Because miRNA:mRNA duplexes with type I decentered loops usually have a slightly shorter seed region with 6–7 nucleotides, it may be argued that the decreased repressive efficiency of miRNAs with type I decentered loops is the result of their short seed regions causing a decreased binding affinity, rather than the location of the central loop. To address this issue, we compared the repressive effects of two groups of miRNAs on gene expression in Table 4. The miRNAs in both groups have a short seed region of 6–7 nucleotides, with group 1 having standard loops and group 2 with type I decentered loops. The results demonstrate that the repressive efficiency of group 1 is much stronger than group 2. These results suggest that loop location indeed affect the efficiency of miRNA regulation.

Evidence has shown that Ago, the major component of RISCs, includes both PAZ and PIWI domains. The PIWI domain of Ago, containing the triad of acidic amino acids DDH, is responsible for mRNA cleavage in RISCs, in which mRNA cleavage occurs between residues base-paired to nucleotides 10 and 11 of the siRNA, which is equivalent to the location of the standard loop of miRNA:mRNA duplexes. In contrast to the mRNA-cleaving RISC however, little is known about miRNPs or miRISCs. However, the position of the miRNA within the mature complex must be similar to that of the siRNA guide strand, because miRNPs can cleave mRNA when presented with highly complementary targets [60]. What factors decide whether mRNA will be cleaved or translationally repressed when bound by miRNP or an siRNA RISC is not clear, but we believe that the loop of the miRNA:mRNA duplex may be one of the important factors. One element is the location of the standard loop. It is known that perfect complementarity in the central part of the siRNA:mRNA duplexes allows A-form helix formation in the region facing the DDH triad, which is mandatory for cleavage [60]. The presence of a loop in this region effectively interferes with A-helix formation and would probably prevent cleavage. The other reason for the importance of a central loop in switching miRNPs or miRISCs from cleavage of the target to translational repression, is that the loop of the miRNA:mRNA duplex might affect the conformation of Ago. When siRNA or miRNA interact with Ago, its 5′ end binds to PIWI and the 3′ end to the PAZ domain of Ago. If there is flexible loop between the two ends, it would be easy for Ago to change its conformation to a new one which is necessary for translational repression.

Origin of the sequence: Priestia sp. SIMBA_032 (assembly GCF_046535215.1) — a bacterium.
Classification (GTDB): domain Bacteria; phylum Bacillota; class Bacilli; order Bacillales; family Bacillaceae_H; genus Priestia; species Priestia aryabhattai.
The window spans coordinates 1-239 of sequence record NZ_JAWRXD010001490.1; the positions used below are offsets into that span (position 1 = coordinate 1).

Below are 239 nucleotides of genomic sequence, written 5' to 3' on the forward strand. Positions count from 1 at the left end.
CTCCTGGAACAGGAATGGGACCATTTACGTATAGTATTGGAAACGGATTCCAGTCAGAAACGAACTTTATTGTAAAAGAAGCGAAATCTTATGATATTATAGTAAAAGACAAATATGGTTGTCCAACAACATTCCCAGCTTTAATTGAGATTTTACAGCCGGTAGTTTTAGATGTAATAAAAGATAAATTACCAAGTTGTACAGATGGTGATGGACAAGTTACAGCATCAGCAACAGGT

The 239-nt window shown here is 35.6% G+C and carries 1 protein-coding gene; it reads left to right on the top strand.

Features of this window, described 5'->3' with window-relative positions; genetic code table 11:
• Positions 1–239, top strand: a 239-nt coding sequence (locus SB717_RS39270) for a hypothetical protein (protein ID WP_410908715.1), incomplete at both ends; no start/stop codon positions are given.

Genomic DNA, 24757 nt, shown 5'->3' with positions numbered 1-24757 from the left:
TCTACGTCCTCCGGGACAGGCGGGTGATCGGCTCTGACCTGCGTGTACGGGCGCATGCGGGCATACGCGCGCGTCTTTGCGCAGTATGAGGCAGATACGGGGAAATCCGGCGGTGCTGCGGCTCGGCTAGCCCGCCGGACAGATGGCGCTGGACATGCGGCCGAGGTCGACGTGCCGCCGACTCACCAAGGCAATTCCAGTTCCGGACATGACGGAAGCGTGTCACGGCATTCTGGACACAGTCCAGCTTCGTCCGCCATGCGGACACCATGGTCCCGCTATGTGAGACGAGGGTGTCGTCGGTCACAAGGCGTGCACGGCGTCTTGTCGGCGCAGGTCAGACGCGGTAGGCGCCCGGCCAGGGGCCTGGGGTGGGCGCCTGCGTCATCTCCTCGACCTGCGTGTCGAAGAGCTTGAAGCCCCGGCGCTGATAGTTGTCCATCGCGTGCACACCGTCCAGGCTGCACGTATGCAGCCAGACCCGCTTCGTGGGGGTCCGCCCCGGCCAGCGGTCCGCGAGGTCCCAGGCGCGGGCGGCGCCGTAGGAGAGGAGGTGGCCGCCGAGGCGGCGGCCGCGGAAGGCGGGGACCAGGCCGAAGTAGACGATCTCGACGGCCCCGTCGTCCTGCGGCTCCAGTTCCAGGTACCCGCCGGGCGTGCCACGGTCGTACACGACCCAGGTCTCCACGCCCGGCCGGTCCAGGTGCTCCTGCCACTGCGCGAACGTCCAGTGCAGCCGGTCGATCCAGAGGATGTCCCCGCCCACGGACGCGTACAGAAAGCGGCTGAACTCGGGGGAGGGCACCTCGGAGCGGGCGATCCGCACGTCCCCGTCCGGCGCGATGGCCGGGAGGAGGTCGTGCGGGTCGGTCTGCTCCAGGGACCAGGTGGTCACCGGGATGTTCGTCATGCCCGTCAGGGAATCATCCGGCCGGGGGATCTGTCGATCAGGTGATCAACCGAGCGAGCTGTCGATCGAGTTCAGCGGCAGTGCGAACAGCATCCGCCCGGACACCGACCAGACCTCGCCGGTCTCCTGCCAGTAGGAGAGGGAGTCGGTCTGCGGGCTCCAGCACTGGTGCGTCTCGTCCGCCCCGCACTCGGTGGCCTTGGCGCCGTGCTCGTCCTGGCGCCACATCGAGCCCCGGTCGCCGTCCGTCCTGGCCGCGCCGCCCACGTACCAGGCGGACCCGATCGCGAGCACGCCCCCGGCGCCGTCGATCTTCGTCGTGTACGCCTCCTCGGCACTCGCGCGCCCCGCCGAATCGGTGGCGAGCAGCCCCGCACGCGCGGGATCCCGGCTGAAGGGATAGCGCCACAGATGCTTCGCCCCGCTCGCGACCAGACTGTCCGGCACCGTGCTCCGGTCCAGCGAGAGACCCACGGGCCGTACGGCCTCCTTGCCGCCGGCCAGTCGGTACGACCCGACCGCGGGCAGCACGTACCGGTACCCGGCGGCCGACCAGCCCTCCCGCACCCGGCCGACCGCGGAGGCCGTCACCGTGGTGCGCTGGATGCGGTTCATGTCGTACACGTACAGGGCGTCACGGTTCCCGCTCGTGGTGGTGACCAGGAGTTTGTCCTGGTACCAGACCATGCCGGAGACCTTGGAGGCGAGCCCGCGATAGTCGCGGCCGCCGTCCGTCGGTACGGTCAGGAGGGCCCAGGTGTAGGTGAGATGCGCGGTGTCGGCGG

Recently released data demonstrates that there are very complex interactions between miRNAs, mRNAs, miRNP proteins, and polyribosomes. It is reported that miRNP proteins, including Ago, are physically associated with the polyribosome, and that most miRNAs are also associated with polysomes. Association of miRNAs with polysomes is mRNA-mediated, with miRNAs associated with translating mRNAs, and a specific miRNA-targeted mRNA present in polysomes [61][63]. An miRNA:mRNA duplex with a flexible loop would have the ability to form different conformations to meet all of the needs in the complex process of translational repression.

Materials and Methods

MicroRNA and mRNA 3-′UTR Database

Human microRNA sequences (version 8.2) were retrieved from the miRBase website[64] (http://microrna.sanger.ac.uk/sequences/index.shtml). Sequences of the 3′-untranslated region (3′-UTR) of VEGF were retrieved from human (Homo sapiens), mouse (Mus musculus), rat (Rattus norvegicus), chimpanzee (Pan troglodytes), and Cow (Bos taurus) using the Ensembl Database (http://www.ensembl.org).

Algorithm of FindTar Version1.0

We defined a relatively relaxed criterion for the seed region of the MRE so that more possible miRNA targets could be included in the primary screening. A flexible miRNA “seed window” (nt1–6, 2–7 and 3–8 counted from the 5′ end of the miRNA) was used to scan the 3′-UTRs of a gene in the order of 5′-3′ for potential target sites. In the seed windows, we searched for a perfectly Watson-Crick–base-paired stretch of 6 nt but tolerated one G-U wobble.

After the seed regions were identified, the upstream flanking region of the seed and the seed region itself was extracted for Dynamic programming. The miRNA:mRNA duplex and the MRE sequences of the VEGF 3′-UTR were identified with Dynamic hybridization. The distal sequences in the miRNA:mRNA duplex were scored with revised Gotoh's and Marks' methods [37], [65]. A score of +5 was given to G:C and A:T pairs, +2 to G:U wobble pairs, and −3 to mismatch pairs, with the gap-open and gap elongation parameters set to −8.0 and −2.0 respectively. The final scores of the miRNA:mRNA duplexes were the sum of single residue-pair match scores [37]. Then the sequences of MREs identified by Dynamic hybridization in the VEGF 3′-UTR and potential miRNA were used as input in RNAcofold to predict the RNA secondary structures of the miRNA:mRNA duplexes. If the length of the MRE identified by Dynamic programming was not long enough to form the miRNA:mRNA duplexes calculated by RNAcofold, the duplex would be simulated again using the same mRNA sequence. This time, the sequence used would begin further upstream, such that the region used was 40nt in length including the seed region.

RNAcofold most lately released in the Vienna RNA Package 1.5 beta version (www.tbi.univie.ac.at/ivo/RNA/) was incorporated into the FindTar version 1.0 algorithm. Sequences of MREs in the VEGF 3′-UTR and potential miRNA were input to precisely predict the RNA secondary structures of the miRNA:mRNA duplexes by calculating the minimum free energy (ΔG) of the whole miRNA:mRNA duplex.